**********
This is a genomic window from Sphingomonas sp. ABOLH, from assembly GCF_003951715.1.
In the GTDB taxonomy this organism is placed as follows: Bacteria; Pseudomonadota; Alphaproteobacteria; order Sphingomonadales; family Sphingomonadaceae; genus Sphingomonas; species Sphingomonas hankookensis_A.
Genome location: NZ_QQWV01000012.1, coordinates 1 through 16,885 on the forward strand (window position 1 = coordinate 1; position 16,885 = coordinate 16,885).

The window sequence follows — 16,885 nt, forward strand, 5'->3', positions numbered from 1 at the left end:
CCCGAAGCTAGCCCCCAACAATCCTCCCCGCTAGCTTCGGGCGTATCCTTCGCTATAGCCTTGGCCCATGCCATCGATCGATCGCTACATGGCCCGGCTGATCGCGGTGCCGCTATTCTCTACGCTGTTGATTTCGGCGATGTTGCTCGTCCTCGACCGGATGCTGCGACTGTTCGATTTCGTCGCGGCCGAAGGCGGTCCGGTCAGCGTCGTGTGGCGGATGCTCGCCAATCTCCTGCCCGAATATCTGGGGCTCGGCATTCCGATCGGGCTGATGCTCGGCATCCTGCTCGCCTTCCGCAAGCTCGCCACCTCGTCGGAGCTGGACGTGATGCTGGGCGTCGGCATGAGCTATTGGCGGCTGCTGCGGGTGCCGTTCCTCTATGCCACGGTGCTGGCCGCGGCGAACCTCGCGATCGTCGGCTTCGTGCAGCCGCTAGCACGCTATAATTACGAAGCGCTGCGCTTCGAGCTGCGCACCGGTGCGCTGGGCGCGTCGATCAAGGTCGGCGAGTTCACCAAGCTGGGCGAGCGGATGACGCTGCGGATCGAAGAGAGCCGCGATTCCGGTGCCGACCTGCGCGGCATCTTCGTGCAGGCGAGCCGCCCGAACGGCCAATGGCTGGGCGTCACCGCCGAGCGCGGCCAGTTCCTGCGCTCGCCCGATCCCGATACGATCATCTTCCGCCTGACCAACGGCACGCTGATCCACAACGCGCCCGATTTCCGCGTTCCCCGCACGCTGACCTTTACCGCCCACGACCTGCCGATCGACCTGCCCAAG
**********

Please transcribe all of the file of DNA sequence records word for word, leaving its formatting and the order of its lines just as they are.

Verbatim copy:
This is a genomic window from Sphingomonas sp. ABOLH, from assembly GCF_003951715.1.
In the GTDB taxonomy this organism is placed as follows: Bacteria; Pseudomonadota; Alphaproteobacteria; order Sphingomonadales; family Sphingomonadaceae; genus Sphingomonas; species Sphingomonas hankookensis_A.
Genome location: NZ_QQWV01000012.1, coordinates 1 through 16,885 on the forward strand (window position 1 = coordinate 1; position 16,885 = coordinate 16,885).

The window sequence follows — 16,885 nt, forward strand, 5'->3', positions numbered from 1 at the left end:
CCCGAAGCTAGCCCCCAACAATCCTCCCCGCTAGCTTCGGGCGTATCCTTCGCTATAGCCTTGGCCCATGCCATCGATCGATCGCTACATGGCCCGGCTGATCGCGGTGCCGCTATTCTCTACGCTGTTGATTTCGGCGATGTTGCTCGTCCTCGACCGGATGCTGCGACTGTTCGATTTCGTCGCGGCCGAAGGCGGTCCGGTCAGCGTCGTGTGGCGGATGCTCGCCAATCTCCTGCCCGAATATCTGGGGCTCGGCATTCCGATCGGGCTGATGCTCGGCATCCTGCTCGCCTTCCGCAAGCTCGCCACCTCGTCGGAGCTGGACGTGATGCTGGGCGTCGGCATGAGCTATTGGCGGCTGCTGCGGGTGCCGTTCCTCTATGCCACGGTGCTGGCCGCGGCGAACCTCGCGATCGTCGGCTTCGTGCAGCCGCTAGCACGCTATAATTACGAAGCGCTGCGCTTCGAGCTGCGCACCGGTGCGCTGGGCGCGTCGATCAAGGTCGGCGAGTTCACCAAGCTGGGCGAGCGGATGACGCTGCGGATCGAAGAGAGCCGCGATTCCGGTGCCGACCTGCGCGGCATCTTCGTGCAGGCGAGCCGCCCGAACGGCCAATGGCTGGGCGTCACCGCCGAGCGCGGCCAGTTCCTGCGCTCGCCCGATCCCGATACGATCATCTTCCGCCTGACCAACGGCACGCTGATCCACAACGCGCCCGATTTCCGCGTTCCCCGCACGCTGACCTTTACCGCCCACGACCTGCCGATCGACCTGCCCAAG